But Newton North Principal Jennifer Huntington said that although agendas for ToBGLAD are not sent out to parents beforehand, they are notified about the day, and all other cultural awareness days, in a packet that is sent out during the summer. Parents are told in the packet to send a note to their child’s housemaster if they do not want them to attend any of the year’s events.

Huntington said she received only one parental complaint about ToBGLAD Day this year, no student complaints, and fielded some parental inquiries into how their child could be excused. She said she did not know how many students chose to not attend the day’s activities.

“I think it’s odd that other schools don’t have gay or straight alliance groups,” said Huntington. “My fundamental belief for education is that you need to be safe and comfortable. And if you have people calling you names while walking down the hall, you’re not going to feel safe.”

Again: while same-sex marriage is legal in Massachusetts, this kind of event doesn’t have anything to do with that directly. What this is about is protecting LGBT children from being bullied by their peers. That’s what iProtectMarriage object to: they want children who don’t conform to sexual orientation or gender norms to be bullied and harassed by other children. They don’t want LGBT children to grow up with self-respect, and they don’t want straight children to grow up without prejudice.

5. The Dad Who Wouldn’t Leave School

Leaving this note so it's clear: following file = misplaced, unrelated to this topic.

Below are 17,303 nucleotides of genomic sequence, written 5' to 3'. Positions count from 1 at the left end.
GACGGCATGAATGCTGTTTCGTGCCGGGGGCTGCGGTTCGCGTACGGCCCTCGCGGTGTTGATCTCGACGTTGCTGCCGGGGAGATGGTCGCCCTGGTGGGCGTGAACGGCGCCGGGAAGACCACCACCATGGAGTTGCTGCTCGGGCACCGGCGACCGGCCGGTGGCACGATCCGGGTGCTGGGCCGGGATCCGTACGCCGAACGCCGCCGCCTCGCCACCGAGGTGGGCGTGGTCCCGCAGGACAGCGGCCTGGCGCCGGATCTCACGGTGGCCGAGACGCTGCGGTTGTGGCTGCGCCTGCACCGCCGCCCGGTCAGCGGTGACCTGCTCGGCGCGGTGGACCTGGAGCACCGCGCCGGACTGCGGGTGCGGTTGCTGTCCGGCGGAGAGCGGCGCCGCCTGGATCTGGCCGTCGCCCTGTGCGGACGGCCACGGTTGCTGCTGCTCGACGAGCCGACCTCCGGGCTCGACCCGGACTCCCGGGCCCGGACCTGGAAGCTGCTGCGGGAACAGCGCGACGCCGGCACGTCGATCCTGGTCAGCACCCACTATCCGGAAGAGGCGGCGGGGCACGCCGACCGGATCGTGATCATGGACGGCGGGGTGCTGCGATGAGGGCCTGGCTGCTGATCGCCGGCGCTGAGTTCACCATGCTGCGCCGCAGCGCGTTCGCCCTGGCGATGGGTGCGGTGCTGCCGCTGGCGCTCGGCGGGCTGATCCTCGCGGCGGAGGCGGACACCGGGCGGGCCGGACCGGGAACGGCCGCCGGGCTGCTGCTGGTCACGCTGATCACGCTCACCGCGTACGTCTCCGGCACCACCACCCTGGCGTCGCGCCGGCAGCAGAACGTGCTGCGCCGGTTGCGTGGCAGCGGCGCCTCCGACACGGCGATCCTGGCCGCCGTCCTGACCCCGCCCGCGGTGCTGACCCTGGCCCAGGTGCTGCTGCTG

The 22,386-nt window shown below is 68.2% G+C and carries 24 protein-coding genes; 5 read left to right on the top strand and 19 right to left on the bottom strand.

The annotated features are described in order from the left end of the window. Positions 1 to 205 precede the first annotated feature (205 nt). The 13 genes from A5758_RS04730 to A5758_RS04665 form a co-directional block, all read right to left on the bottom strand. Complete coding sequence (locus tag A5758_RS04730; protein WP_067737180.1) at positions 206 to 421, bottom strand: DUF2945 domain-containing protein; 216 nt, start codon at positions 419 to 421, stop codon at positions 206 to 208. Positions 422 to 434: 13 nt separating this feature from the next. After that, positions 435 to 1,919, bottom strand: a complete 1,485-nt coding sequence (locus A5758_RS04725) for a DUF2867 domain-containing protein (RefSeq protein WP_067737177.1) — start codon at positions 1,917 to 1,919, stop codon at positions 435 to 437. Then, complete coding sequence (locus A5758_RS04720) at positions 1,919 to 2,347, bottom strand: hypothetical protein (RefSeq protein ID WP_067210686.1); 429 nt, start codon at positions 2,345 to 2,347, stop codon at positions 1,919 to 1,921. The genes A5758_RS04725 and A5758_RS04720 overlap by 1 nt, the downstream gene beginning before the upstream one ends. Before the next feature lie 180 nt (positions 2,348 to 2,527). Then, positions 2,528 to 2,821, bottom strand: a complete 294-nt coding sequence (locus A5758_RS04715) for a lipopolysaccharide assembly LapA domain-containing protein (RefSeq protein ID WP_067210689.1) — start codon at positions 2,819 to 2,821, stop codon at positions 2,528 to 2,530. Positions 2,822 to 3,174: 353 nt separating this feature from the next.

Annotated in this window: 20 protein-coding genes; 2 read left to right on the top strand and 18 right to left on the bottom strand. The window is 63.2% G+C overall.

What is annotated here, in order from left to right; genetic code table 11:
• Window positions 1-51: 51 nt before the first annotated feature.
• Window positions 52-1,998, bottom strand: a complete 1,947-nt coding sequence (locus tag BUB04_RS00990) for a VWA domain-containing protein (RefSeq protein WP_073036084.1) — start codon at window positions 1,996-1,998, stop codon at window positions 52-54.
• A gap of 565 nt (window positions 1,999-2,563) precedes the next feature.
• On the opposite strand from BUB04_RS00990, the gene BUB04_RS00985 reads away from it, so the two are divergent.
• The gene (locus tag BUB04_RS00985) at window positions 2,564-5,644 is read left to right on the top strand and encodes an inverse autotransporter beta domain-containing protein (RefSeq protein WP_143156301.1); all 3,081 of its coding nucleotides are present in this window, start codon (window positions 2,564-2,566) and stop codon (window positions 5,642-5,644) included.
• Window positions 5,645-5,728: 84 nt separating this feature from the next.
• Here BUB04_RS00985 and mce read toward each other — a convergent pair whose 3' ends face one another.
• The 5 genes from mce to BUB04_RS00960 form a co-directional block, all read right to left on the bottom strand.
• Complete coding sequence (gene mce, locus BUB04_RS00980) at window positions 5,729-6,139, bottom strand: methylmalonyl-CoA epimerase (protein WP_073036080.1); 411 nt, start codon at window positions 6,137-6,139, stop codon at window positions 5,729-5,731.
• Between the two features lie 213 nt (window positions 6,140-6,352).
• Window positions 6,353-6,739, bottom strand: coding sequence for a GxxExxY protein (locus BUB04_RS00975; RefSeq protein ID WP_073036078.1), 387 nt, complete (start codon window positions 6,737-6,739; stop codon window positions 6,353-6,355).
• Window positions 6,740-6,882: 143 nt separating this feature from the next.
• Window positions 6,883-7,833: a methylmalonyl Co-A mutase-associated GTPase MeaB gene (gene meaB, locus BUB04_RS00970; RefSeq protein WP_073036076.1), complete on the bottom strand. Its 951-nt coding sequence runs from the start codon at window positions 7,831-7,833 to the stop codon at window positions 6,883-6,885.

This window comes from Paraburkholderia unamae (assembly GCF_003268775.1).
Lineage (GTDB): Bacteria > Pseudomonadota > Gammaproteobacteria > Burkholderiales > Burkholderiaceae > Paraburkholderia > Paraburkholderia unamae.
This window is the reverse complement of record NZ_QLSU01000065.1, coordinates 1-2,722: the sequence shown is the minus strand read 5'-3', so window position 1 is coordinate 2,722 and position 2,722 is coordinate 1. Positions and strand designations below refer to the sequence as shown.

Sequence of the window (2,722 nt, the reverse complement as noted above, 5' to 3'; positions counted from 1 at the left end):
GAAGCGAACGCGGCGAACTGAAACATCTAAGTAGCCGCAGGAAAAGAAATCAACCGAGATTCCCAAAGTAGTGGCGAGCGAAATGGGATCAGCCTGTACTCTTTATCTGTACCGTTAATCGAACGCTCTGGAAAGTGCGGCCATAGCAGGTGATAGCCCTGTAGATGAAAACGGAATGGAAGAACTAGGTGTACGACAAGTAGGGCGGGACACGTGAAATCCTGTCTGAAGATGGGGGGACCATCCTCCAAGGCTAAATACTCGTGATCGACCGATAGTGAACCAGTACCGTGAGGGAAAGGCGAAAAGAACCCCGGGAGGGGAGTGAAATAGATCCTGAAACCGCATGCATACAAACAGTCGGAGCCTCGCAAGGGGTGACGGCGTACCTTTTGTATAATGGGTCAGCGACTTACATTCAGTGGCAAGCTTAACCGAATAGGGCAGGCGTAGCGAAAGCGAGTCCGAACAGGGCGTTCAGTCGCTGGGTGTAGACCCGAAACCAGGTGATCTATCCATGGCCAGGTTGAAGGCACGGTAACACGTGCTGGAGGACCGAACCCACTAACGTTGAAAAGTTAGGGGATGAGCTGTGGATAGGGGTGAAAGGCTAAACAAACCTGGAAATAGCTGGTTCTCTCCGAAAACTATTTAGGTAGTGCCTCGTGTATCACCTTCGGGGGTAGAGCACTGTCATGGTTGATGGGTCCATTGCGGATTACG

On April 27, 2005, a Massachusetts father was jailed after requesting that his 6-year-old son’s school notify him when it discussed homosexuality or transgenderism.

This is even worse meiosis than in the summary of Crystal Dixon’s story: technically it’s true that jail followed David Parker’s “request”, but the night David Parker spent in Lexington town jail wasn’t caused by his request, as iProtectMarriage.com would have you think.

David Parker, who faced criminal prosecution by the town of Lexington, spent a night in jail in April 2008, and was charged with criminal trespassing, because after he’d had a scheduled meeting with officials at the Estabrook Elementary School, he refused to leave the school building until law enforcement had to be summoned to remove him. He also refused to pay $40 bail, which was why he spent the night on remand.

The only thing to be said about presenting this as a story of “persecution” is that it’s about as sensible to say that a parent’s civil liberties are infringed if he’s not allowed to remain in a school building overnight, as it is to argue that the free exchange of ideas is being stifled when a science teacher in college is not allowed to tell students it’s a fact that you make gay mice by dipping a pregnant mouse in scalding water.

This is not about gay marriage: this is not even about public schools getting to hold events as part of the curriculum that teach children it’s okay if you or your friends or their parents are lesbian, gay, bisexual, or transgender: this is about uniquely privileging people who protest against LGBT equality. This is an argument that anti-gay protesters are above the law.

6. Public schools are entitled to prepare students to become engaged and productive citizens

On February 23, 2007, the judge in the Massachusetts case ordered the teaching of the homosexual lifestyle to children in public schools.